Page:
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If you haven’t figured it out by now, many Chinese dating and marriage customs are quite different from those in the West, so what happens when Chinese dating leads to marriage? Here are some things you should know:
- When a woman gets married in China, she leaves her family and lives with her husband’s family instead. She then becomes the “property” of her husband.
- Although arranged marriages were once very common, they are now quite rare and thought to be old-fashioned. However, in observance of tradition, the parents usually plan the wedding.
- In Chinese culture, one must “save face” and avoid embarrassment as well as conspicuous displays of prosperity and wealth, which is even more important if it is the eldest son who is marrying. Failure in this department could actually lower the family’s social status and bring shame to them.
- Planning a Chinese wedding is time-consuming and involves several stages including information gathering, negotiation and engagement. Planning begins when the couple announces their intention to marry.
- The information-gathering period involves both families sitting down and meeting without the couple. They will discuss their backgrounds and develop a rapport.
- Negotiation occurs when both families are satisfied with each other. During this period, a female relative of the groom will visit the bride’s family and ask for her hand. This is when a date and time for the wedding is set as well as the dowry, guest list, and other details.
- The engagement period only occurs if wedding preparations will take a long time or if the couple wishes to take it slow. This only happens with the bride’s parents’ consent. In China, engagement is more of an indication that the couple intends to marry rather than a binding commitment to do so.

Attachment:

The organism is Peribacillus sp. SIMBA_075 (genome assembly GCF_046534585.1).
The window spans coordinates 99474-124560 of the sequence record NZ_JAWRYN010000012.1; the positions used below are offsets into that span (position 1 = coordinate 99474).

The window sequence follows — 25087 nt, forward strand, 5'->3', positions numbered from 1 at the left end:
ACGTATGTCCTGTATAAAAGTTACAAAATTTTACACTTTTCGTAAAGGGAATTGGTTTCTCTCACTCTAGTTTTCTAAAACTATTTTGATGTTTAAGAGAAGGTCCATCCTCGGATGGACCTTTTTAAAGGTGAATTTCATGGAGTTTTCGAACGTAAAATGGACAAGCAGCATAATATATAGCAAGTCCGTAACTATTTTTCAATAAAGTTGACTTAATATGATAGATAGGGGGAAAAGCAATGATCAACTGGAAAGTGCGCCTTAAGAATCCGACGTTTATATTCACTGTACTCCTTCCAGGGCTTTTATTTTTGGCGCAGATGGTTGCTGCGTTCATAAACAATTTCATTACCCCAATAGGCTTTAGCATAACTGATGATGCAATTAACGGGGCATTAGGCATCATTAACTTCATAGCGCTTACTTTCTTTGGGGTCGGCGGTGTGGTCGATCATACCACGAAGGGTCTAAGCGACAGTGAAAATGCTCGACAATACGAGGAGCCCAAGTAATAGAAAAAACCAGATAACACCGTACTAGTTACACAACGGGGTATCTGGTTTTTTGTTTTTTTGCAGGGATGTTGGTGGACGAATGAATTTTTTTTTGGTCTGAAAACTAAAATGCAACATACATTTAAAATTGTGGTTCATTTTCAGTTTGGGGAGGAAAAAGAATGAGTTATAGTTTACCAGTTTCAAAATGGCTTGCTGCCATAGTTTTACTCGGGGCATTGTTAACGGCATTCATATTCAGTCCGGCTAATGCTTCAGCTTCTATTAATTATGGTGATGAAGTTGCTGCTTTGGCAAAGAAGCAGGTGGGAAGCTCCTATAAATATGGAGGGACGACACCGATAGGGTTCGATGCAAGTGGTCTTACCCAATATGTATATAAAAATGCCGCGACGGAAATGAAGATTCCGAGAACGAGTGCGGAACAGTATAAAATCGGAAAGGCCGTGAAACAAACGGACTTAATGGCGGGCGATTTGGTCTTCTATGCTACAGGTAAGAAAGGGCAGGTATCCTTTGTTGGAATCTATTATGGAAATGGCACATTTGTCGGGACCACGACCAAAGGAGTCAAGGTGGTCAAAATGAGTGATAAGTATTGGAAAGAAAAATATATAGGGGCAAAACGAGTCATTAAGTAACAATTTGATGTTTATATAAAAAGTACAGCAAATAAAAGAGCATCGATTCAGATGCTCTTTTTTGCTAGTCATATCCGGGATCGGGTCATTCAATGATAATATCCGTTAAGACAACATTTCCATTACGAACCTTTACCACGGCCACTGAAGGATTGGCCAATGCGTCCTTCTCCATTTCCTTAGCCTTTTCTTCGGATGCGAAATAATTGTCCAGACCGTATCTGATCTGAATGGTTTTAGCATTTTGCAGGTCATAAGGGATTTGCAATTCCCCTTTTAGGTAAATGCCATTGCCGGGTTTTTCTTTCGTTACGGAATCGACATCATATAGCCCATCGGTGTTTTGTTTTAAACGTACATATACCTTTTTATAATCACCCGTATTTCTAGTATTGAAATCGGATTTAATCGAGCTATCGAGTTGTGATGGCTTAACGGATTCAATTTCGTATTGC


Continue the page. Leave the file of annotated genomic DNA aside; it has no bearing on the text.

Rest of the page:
If you are new to Chinese dating, the one thing you’ve probably already picked up on is that the customs in China are a lot different from those in the West. You might expect Chinese customs for funerals to be different as well, but did you know that they are actually a lot like Chinese weddings?
Let’s start with the phrase “hongbai xishi,” which means “red-white happy events.” In China, red is the symbolic color for weddings and white represents funerals. Lots of companies even market themselves as hongbai xishi experts, which means you could find your wedding and funeral planner all in the same person!
Although both events might involve some celebration, how else are Chinese weddings and funerals similar? Here’s a look at a few:
- Lots of food. Weddings and funerals always involve lots of food, but in China, this goes beyond what you might expect. In China, there seems to be banquet after banquet set up much like a wedding reception, right down to the tables and flowing alcohol.
- Money. Money plays a big role in Chinese weddings and funerals. At weddings, couples are typically presented with that iconic red envelope stuffed with money. However, the same goes for Chinese funerals. Guests typically present the bereaved family with the same.
- Processionals. At weddings, the bride is lifted and her dowry items follow with jubilance. At funerals, it isn’t quite the same, but there is an ornate procession to the tomb filled with colorful clothing and traditional white caps of mourning. There is also somber music for the funeral procession.
- Firecrackers. The Chinese like to send newlyweds and the recently deceased off with a bang! Firecrackers are used at both weddings and funerals. They can be used as an explosive good-bye and to wish people well on their next journey.
If your Chinese dating grows into something more serious, you will undoubtedly attend both Chinese weddings and funerals, so don’t be shocked at the similarities.